Crystal --  The replacement has also caused some friction.

Further to Chiapas and the deacons:

Katherine, re: increasing numbers of deacons and "flow restriction" - I can only say that it hasn't been my experience here in the Chicago Archdiocese which, contrary to what is asserted in the Religion Dispatches story referenced in the original post, had about double the number of deacons that the Chiapas diocese had in 2000.  We have something like 600 active deacons today.  

It is true that there was a (very) temporary 'shutdown' of our formation program about 15 years ago, but that was not because of heartburn over the number of deacons, but rather because new norms for diaconal formation had recently been promulgated by Rome, and Chicago's formation program took a break to get itself aligned to the new norms and requirements - which on the whole have been very beneficial to diaconal formation.  I believe that many American dioceses that have active formation programs (nearly all dioceses in the US do have active programs) went through a similar "reset button" process.  To be sure, there are a handful of dioceses (Madison, WI is the one I'm familiar with - please pray for them) that have discontinued diaconal formation because, well, apparently the bishop just doesn't like deacons, and a few others (Rockford, IL, which also needs prayers) that continue to ordain but aren't deacon-friendly and needlessly restrict diaconal activity.  But my perception is that these are exceptions.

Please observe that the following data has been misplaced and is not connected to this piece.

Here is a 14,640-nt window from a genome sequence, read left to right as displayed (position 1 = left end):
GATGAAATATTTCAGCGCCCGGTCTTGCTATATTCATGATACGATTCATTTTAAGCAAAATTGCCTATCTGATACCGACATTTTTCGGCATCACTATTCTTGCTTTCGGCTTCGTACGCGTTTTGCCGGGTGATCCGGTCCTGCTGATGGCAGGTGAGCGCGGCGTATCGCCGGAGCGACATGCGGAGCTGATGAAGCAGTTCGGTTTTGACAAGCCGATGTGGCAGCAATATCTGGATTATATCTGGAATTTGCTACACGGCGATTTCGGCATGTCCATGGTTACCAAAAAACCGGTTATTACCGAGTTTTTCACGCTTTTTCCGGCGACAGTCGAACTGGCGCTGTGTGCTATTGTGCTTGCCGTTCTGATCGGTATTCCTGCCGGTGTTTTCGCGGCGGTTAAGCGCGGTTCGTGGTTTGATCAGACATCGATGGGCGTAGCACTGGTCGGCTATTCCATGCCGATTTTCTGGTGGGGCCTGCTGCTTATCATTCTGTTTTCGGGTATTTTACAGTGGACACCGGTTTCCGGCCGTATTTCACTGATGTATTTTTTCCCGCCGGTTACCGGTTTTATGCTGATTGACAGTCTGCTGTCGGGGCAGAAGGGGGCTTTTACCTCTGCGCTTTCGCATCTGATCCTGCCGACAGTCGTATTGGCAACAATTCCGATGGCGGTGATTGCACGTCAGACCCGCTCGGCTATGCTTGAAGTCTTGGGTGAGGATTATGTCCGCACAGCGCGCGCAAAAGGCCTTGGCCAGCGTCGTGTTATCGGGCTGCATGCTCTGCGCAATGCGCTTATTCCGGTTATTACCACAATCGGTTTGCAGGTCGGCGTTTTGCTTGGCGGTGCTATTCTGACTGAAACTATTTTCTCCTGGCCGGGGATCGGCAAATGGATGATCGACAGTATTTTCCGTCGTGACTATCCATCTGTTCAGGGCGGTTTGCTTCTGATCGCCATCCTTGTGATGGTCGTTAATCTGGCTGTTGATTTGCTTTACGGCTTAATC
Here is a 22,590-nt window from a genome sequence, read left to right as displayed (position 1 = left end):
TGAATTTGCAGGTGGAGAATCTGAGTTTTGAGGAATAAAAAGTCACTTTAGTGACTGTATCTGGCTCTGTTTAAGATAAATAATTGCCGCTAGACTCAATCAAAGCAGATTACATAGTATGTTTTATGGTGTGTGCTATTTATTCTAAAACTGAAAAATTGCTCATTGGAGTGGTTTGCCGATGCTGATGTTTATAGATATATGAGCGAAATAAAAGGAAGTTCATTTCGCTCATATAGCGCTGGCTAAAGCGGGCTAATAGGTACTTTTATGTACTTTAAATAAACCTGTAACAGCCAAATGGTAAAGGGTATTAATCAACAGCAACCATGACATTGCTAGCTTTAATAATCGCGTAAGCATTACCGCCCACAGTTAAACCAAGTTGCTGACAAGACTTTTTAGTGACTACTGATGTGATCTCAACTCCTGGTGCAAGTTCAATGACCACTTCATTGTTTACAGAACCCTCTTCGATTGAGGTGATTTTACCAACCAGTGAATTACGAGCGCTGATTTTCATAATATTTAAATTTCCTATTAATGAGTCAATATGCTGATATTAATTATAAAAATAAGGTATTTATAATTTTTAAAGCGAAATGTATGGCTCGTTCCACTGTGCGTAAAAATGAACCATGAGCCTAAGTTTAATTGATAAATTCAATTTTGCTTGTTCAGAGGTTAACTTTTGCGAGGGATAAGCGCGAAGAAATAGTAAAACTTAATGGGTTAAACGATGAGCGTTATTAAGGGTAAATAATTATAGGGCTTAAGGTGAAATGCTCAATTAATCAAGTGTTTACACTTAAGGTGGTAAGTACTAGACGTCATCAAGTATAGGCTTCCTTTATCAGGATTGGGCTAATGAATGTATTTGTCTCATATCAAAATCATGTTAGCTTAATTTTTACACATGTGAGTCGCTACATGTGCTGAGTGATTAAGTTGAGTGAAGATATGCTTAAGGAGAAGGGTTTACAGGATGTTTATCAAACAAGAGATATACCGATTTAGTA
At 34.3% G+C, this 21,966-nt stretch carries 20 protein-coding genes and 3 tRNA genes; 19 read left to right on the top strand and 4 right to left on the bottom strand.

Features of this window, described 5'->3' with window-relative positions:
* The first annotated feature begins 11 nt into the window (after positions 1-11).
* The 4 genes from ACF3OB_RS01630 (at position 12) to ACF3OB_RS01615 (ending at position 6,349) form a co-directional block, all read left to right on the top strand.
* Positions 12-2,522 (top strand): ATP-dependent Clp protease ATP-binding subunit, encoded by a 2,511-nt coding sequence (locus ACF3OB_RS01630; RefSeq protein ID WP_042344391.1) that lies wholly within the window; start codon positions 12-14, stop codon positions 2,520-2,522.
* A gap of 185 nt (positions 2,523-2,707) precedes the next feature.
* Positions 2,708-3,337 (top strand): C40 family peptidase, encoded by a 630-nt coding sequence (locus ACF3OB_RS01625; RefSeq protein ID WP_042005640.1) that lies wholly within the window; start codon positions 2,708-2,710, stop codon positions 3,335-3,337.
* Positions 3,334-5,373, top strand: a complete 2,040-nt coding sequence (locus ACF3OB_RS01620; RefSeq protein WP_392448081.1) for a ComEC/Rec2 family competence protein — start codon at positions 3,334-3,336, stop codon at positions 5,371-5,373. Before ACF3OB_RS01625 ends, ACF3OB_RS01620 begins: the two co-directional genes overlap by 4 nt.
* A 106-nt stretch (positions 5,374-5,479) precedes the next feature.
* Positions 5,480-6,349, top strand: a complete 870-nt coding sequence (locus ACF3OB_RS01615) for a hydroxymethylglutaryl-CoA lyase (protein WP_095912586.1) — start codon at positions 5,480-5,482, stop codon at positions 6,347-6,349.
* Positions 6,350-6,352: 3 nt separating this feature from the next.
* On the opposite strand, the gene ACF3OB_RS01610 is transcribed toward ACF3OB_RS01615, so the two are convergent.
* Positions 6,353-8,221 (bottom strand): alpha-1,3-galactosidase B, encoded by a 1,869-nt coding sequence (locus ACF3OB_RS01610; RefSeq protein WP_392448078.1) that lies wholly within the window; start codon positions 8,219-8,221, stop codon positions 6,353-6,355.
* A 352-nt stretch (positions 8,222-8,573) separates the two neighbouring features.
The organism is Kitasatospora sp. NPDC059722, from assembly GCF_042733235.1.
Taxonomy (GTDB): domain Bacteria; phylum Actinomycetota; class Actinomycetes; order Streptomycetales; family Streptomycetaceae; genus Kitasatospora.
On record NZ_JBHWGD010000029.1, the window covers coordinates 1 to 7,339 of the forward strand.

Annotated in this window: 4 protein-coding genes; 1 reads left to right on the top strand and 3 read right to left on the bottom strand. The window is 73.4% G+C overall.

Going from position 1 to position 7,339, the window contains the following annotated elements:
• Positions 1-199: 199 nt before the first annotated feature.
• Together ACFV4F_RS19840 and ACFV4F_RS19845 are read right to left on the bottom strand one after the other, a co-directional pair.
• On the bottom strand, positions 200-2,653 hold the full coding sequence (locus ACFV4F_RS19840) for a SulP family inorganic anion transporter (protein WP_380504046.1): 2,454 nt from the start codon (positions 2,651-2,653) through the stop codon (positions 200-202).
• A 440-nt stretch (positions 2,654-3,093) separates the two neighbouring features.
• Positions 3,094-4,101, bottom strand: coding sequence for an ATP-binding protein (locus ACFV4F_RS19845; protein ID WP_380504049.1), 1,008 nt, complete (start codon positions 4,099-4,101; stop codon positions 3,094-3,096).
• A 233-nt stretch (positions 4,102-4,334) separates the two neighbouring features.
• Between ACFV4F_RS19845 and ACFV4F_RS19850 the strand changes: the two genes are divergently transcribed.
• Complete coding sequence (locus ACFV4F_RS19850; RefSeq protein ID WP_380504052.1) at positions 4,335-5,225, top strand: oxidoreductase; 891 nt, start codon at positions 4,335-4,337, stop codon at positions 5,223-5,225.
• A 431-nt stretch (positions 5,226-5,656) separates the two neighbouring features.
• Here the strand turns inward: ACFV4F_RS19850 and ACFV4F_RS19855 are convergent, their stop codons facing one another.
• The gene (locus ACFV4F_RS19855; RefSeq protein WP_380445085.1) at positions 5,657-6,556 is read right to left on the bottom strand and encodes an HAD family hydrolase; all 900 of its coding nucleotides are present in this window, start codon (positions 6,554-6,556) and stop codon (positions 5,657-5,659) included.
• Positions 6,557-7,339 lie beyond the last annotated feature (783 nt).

Deacons are different beasts than priests, and my observation is that bishops believe they know how to manage priests but may be less confident about their ability to manage (and rein in, when necessary) deacons.  I would say that both parties, the bishop and the deacon, have a mutual obligation of communion.  Bishops need to understand that deacons aren't "mini-priests" and have very different ministries and lives than their priests.  Deacons need to understand that their attachment to the diocese and the bishop isn't just a theoretical construct empty of actual meaning.